The restaurant is located just outside Café Landaa, next to the saltwater pool.
Unfortunately, on the evening of our visit a brief but intense shower was scheduled to hit the island around dinner time, so our meal was instead served in Café Landaa, albeit with better tableware, better chairs, and better service than the usual Café Landaa experience.
The Fuego Grill food was universally excellent. There’s no question that pricing in the Maldives is elevated but the quality was up there with top restaurants in London.
My starter was the the ‘Water Pate’, featuring: Truffle lobster, tuna tataki, seafood ceviche and white fish sashimi. To be honest, they had me at truffle lobster.
Kamara went with the scallop tiradito with chili and coriander. A heaping portion of sweet and succulent scallops, with only mild hints of spices – allowing the natural flavour of the scallops to really shine.
For the main course I went with the Indian Ocean lobster which was topped with a decadent heap of sweet crab meat.
Kamara had the freshly grilled king prawns, her favourite seafood dish and one which in this case was cooked to perfection.
We split two desserts to finish the meal. The ‘crunchy bar’ consisted of salted peanut caramel, milk chocolate mousse and was served with yoghurt ice cream. We then tried a single scoop of roasted rice ice cream, which featured as part of one of the other desserts and was absolutely extraordinary.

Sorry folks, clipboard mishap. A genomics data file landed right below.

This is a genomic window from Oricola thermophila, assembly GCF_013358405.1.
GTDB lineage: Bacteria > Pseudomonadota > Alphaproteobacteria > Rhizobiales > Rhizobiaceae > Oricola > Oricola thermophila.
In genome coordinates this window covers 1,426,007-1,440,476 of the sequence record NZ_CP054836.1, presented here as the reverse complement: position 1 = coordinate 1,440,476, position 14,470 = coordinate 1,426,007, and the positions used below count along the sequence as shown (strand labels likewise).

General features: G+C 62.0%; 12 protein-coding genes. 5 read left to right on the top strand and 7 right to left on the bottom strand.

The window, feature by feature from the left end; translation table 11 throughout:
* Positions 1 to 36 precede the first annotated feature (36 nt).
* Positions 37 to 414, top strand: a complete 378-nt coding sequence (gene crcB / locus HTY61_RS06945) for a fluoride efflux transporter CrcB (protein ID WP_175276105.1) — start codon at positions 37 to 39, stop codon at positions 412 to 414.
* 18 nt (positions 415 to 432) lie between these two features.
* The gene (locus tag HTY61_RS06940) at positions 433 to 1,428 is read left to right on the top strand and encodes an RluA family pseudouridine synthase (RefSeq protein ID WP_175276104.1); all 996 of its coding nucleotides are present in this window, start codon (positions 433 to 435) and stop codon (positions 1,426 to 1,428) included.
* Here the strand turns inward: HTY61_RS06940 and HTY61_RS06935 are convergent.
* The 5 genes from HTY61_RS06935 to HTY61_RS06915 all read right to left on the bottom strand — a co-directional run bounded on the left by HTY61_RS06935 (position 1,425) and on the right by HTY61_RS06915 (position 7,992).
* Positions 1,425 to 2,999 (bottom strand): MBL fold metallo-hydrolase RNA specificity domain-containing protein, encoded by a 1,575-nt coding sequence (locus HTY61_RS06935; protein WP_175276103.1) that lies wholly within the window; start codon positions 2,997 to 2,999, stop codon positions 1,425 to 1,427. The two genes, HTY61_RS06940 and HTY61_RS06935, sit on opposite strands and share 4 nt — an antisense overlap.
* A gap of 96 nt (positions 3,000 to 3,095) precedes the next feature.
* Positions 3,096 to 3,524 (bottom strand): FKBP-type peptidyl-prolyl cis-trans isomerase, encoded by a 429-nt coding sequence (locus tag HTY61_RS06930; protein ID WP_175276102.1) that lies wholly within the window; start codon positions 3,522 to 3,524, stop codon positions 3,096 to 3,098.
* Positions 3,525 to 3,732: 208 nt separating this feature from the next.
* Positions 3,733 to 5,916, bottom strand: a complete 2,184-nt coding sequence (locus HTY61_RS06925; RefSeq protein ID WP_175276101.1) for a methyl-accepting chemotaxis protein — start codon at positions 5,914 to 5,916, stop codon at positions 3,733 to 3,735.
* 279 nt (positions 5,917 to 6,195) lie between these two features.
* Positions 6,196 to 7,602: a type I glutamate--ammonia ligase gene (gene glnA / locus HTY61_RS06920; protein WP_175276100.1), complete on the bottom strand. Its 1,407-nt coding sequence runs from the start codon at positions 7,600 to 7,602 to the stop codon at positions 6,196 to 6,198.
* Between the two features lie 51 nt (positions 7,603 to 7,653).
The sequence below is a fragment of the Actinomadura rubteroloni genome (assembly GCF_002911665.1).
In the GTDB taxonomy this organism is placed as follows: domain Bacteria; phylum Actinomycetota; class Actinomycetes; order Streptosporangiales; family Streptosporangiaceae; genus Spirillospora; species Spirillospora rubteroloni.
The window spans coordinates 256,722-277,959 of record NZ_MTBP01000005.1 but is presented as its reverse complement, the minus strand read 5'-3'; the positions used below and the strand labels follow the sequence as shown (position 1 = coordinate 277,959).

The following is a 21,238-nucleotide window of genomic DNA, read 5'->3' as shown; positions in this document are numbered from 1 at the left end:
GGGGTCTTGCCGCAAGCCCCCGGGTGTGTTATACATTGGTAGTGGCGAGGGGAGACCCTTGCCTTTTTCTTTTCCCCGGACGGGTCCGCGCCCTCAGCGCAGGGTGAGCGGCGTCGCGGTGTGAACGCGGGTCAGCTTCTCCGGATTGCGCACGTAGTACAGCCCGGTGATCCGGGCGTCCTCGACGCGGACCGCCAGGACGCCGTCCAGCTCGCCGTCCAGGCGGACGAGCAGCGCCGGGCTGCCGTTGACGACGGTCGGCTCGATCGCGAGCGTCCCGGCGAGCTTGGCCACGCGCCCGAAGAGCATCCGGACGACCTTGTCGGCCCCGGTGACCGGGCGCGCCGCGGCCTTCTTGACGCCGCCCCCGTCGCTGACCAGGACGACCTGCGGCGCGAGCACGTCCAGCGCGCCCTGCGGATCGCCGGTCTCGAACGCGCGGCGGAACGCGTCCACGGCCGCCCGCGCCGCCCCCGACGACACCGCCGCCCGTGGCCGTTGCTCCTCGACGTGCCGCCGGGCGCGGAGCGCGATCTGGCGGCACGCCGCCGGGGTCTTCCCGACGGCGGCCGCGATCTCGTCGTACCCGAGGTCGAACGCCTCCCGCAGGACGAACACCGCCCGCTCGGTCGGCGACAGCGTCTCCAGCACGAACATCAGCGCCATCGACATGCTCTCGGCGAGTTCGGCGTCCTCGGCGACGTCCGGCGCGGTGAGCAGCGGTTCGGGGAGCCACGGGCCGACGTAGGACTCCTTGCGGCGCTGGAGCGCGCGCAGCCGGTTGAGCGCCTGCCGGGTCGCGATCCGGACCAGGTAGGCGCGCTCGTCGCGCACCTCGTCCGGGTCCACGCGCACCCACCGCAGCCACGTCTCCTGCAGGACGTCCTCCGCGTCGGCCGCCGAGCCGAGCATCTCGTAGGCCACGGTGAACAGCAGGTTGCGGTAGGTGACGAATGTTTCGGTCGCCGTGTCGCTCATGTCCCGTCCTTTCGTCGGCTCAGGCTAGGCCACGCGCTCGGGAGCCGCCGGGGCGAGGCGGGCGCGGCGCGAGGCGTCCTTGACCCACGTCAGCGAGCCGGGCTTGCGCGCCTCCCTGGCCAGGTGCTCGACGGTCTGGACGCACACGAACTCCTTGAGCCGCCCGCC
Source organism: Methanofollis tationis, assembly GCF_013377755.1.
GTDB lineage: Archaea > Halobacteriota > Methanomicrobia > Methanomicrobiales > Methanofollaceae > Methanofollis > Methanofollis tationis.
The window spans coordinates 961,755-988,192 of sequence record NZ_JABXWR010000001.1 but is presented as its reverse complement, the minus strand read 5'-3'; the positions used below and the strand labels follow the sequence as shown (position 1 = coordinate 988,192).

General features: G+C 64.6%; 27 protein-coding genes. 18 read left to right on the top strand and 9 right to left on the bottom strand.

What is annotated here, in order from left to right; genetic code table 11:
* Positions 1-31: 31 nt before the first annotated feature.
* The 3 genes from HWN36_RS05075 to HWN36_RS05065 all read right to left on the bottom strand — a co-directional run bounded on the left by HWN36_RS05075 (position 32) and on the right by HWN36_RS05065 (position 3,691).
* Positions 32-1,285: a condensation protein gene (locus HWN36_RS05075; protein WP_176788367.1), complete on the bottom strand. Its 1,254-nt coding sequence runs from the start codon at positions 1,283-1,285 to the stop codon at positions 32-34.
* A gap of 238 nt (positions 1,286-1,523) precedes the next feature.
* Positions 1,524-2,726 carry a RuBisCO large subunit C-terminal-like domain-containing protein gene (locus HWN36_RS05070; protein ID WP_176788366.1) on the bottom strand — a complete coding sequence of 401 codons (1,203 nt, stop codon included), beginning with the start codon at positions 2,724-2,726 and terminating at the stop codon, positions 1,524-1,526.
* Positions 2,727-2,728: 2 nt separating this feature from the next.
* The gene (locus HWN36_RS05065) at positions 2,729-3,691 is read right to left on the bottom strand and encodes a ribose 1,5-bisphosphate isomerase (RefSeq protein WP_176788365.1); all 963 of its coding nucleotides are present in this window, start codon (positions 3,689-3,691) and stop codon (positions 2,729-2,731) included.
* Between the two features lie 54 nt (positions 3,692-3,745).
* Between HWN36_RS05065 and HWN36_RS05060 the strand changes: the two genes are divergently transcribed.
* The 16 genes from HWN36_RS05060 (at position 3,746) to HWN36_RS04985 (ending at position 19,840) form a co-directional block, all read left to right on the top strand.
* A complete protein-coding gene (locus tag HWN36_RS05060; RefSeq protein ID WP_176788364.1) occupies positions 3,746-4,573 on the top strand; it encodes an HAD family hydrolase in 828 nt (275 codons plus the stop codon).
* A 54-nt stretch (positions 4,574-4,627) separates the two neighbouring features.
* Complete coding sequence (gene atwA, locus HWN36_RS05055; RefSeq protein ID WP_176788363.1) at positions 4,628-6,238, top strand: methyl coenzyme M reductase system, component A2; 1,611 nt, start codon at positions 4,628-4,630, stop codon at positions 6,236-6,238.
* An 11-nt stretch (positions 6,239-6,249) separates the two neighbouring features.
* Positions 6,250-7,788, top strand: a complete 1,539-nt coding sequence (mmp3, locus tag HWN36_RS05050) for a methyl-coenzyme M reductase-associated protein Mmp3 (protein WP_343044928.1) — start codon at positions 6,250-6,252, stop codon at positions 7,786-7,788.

Al Barakat Dinner menu
Al Barakat Vegetarian menu
Al Barakat Dessert menu
Al Barakat is the resort’s only truly overwater restaurant and is located right by the arrival pier, where we first set foot on the island. In addition to serving Lebanese, Moroccan and Armenian dishes, Al Barakat is also home to an overwater Bar and Shisha lounge.
One of the coolest things about the location is that gigantic nurse sharks are drawn to the plankton, which are lured by the restaurant lights. As such you get an incredible show whenever you visit (without the disruption to the food chain caused by deliberate human feeding).
The lounge and bar are located downstairs…
With the upstairs featuring both an air conditioned dining room, adorned with countless glass lamps, as well as an open air dining terrace.
We started our dinner at a wonderful corner table on the outdoor terrace, however just before the starters came out we were hit by a 3 minute torrential downpour which took the terrace out of action for the rest of the night.